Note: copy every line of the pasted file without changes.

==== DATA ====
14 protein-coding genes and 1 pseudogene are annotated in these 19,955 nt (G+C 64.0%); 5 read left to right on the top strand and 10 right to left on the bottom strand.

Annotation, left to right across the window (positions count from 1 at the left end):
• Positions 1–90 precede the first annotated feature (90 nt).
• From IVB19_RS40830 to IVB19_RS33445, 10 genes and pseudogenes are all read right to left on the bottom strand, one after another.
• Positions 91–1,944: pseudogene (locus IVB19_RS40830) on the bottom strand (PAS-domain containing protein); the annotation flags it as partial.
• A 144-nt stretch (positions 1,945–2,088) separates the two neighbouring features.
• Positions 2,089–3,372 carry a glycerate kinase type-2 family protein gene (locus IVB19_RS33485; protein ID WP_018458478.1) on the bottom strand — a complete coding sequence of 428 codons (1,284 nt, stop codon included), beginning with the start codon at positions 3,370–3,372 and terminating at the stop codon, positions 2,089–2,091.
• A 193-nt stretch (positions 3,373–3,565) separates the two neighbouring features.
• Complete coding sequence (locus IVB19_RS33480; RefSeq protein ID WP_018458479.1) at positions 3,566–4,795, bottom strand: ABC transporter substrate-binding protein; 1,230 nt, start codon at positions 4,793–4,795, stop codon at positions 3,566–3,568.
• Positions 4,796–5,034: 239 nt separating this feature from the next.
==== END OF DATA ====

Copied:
14 protein-coding genes and 1 pseudogene are annotated in these 19,955 nt (G+C 64.0%); 5 read left to right on the top strand and 10 right to left on the bottom strand.

Annotation, left to right across the window (positions count from 1 at the left end):
• Positions 1–90 precede the first annotated feature (90 nt).
• From IVB19_RS40830 to IVB19_RS33445, 10 genes and pseudogenes are all read right to left on the bottom strand, one after another.
• Positions 91–1,944: pseudogene (locus IVB19_RS40830) on the bottom strand (PAS-domain containing protein); the annotation flags it as partial.
• A 144-nt stretch (positions 1,945–2,088) separates the two neighbouring features.
• Positions 2,089–3,372 carry a glycerate kinase type-2 family protein gene (locus IVB19_RS33485; protein ID WP_018458478.1) on the bottom strand — a complete coding sequence of 428 codons (1,284 nt, stop codon included), beginning with the start codon at positions 3,370–3,372 and terminating at the stop codon, positions 2,089–2,091.
• A 193-nt stretch (positions 3,373–3,565) separates the two neighbouring features.
• Complete coding sequence (locus IVB19_RS33480; RefSeq protein ID WP_018458479.1) at positions 3,566–4,795, bottom strand: ABC transporter substrate-binding protein; 1,230 nt, start codon at positions 4,793–4,795, stop codon at positions 3,566–3,568.
• Positions 4,796–5,034: 239 nt separating this feature from the next.